To investigate the possibility of genetic invasion, we used 12 microsatellite markers to identify the hybrids between J. regia and J. cathayensis in three regions where these two species co-occur. The objectives of this study were to assess whether interspecific hybrids occur and reproduce in natural populations.
Materials and Methods
We randomly sampled the plants in three different sites from Hubei Province of China. In Jianshi and Baokang, the relative abundance of J. cathayensis is higher than that of J. regia. In Shennongjia, the two species are in mixed forest with almost the same frequency. We also observed flowering overlap occurred between the two species in the three sampling sites during 2014–15 (personal observations). Nearly 30 individual of each species were sampled in each site (see Supplemental Table 1 in the electronic supplementary material). The individuals of J. cathayensis and J. regia were distinguished based on leaflet numbers (9–17 in J. cathayensis and 5–9 in J. regia), leaf pubescence (the leaves of J. cathayensis are densely covered with persistent hairs, whereas those of J. regia are completely glabrous) and nut morphology (J. cathayensis has deep grooves and several ridges on the nut surface, whereas J. regia has a wrinkled nut surface) (Pei and Lu, 2011). In Shennongjia, we found several individuals (n = 9) with intermediate morphology [the leaves were slightly hairy; grooves of the nut surface were shallower than those of J. cathayensis (Fig. 1)]. We classified these individuals as putative hybrids for further genetic analysis. The leaf material collected from each tree was preserved in silica gel and taken to the laboratory for storage at −80 °C until DNA extraction and molecular marker analyses.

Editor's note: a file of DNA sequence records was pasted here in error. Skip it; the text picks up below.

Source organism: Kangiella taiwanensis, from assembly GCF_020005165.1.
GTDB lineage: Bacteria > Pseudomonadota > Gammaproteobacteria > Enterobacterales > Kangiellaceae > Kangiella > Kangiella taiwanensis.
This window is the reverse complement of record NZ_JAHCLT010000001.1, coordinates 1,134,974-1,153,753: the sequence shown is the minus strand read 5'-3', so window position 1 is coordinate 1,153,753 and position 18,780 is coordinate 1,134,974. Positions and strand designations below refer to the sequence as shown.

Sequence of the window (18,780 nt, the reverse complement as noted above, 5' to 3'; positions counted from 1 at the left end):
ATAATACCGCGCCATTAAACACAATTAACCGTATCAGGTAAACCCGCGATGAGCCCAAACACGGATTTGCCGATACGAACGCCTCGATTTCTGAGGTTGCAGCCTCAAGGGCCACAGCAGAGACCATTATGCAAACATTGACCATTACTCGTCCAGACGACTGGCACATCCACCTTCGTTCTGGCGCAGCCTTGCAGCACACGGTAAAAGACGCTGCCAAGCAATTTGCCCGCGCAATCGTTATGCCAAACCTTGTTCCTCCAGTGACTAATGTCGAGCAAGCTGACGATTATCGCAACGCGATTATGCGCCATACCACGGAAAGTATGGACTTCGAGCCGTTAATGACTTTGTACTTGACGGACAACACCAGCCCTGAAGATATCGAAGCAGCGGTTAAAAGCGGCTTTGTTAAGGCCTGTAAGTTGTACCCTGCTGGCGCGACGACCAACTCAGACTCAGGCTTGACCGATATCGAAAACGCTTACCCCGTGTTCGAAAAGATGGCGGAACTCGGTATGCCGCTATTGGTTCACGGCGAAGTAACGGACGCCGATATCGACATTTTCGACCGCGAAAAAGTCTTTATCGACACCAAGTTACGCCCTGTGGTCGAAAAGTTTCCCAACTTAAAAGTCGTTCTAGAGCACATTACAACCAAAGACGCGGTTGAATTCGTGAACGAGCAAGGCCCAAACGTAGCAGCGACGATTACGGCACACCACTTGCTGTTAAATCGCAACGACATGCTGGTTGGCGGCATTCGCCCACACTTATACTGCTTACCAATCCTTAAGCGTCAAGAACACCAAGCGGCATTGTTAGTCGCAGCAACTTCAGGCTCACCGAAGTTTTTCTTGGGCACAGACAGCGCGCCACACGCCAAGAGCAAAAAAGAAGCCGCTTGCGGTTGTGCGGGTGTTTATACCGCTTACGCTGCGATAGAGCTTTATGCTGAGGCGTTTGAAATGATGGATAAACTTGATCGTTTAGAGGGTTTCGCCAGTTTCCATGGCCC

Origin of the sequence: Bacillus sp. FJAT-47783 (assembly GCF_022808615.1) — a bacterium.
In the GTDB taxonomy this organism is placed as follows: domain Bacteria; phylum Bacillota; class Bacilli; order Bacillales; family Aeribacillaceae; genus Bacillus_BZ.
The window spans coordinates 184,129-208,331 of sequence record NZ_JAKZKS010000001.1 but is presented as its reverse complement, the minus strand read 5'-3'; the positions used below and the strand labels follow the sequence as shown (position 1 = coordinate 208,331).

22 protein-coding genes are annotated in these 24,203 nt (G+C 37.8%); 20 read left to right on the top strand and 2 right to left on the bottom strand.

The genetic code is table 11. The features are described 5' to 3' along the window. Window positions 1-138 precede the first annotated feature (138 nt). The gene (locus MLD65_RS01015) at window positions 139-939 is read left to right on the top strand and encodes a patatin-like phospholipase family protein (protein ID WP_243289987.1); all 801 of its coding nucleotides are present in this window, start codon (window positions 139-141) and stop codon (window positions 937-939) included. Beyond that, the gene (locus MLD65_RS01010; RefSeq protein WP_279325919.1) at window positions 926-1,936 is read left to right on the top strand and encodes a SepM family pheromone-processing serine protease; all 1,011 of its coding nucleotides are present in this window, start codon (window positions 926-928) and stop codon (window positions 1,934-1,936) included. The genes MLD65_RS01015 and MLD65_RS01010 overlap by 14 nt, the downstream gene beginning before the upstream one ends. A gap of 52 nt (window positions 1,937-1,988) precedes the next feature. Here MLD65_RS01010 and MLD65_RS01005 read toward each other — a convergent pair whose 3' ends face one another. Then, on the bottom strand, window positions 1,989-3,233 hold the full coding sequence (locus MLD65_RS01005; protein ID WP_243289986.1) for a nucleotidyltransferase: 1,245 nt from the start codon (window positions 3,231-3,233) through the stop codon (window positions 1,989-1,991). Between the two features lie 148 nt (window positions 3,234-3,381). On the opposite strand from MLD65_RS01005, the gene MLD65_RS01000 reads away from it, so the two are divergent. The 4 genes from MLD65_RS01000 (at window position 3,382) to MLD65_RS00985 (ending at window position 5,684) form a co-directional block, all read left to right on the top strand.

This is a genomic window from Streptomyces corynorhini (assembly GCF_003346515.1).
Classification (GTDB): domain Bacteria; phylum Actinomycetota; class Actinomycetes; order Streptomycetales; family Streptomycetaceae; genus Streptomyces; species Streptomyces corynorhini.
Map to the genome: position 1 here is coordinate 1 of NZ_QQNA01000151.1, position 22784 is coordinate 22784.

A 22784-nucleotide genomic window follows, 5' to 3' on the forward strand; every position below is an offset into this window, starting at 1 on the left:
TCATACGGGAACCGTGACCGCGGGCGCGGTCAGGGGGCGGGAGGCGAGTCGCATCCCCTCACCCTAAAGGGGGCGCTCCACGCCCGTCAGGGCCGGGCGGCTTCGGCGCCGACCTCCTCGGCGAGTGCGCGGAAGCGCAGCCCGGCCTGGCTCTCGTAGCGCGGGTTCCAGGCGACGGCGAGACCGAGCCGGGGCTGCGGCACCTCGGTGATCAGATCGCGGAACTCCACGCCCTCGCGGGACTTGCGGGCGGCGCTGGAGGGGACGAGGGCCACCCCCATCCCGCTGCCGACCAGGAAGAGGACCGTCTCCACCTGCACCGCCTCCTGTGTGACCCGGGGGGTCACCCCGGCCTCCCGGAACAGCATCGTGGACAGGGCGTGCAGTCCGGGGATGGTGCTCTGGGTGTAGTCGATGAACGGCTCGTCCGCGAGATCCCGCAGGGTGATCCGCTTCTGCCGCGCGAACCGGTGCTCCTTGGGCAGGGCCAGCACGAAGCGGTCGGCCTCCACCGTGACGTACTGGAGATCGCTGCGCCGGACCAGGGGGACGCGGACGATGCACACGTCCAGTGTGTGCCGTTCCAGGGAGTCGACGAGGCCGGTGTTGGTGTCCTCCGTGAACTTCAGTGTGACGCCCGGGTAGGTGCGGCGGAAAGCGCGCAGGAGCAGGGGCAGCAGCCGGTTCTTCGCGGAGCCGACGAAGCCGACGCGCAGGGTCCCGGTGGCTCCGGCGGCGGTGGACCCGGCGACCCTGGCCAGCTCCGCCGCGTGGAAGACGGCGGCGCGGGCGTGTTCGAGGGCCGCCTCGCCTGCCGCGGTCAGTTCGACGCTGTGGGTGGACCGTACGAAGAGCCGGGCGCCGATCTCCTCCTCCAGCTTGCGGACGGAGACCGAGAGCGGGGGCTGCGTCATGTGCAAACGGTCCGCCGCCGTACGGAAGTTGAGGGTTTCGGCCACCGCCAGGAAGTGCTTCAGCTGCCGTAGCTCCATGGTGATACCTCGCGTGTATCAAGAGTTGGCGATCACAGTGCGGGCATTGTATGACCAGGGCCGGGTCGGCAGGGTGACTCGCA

Genomic DNA was isolated from leaves dried in silica gel using a Plant DNA Isolation Kit (Foregene, Chengdu, China) according to the manufacturer’s instructions.
DNA was amplified using 12 microsatellite primer pairs selected from previous studies on J. regia and Juglans nigra (Chen, 2014; Dangl et al., 2005; Woeste et al., 2002), namely WGA1, WGA4, WGA72, WGA76, WJR31, WJR41, WJR65, WJR69, WJR115, WJR226, WJR281, and WJR291. SSR reactions were conducted according to the protocol of Victory et al. (2006) with some modifications concerning reaction volumes and numbers of cycles. Amplification reactions were performed in a 15-µL volume containing 1 × reaction buffer (TaKaRa Biotechnology, Dalian, China), 30 ng of genomic DNA, 0.2 mm of each dNTP (Promega, Beijing, China), 0.4 mm of each primer, and 0.9 unit of Taq DNA polymerase (TaKaRa Biotechnology). For DNA amplifications, a GeneAmp PCR System (9700; PerkinElmer, Waltham, MA) was programmed as follows: an initial 3 min incubation at 94 °C; followed by 30 cycles of 45 s at 94 °C, 30 s at the annealing temperature (Chen, 2014; Dangl et al., 2005; Woeste et al., 2002), 45 s at 72 °C, and a final incubation at 72 °C for 5 min. Amplified DNA fragments were separated using capillary electrophoresis (ABI 377 genetic analyzer; Yafan Biological Technology, Suzhou, China). Data were collected with the associated data collection software (PerkinElmer). The fragment analyses were performed with GeneScan 3.1 (Thermo Fisher Scientific, Shanghai, China), and data were assembled as multilocus microsatellite genotypes across the 12 loci. Microsatellite data were reformatted from an excel file to an Arlequin (.arp) file using the program Convert (Glaubitz, 2004). In all cases, polymerase chain reactions were performed at least twice to ensure that absence of bands was not due to a failed reaction.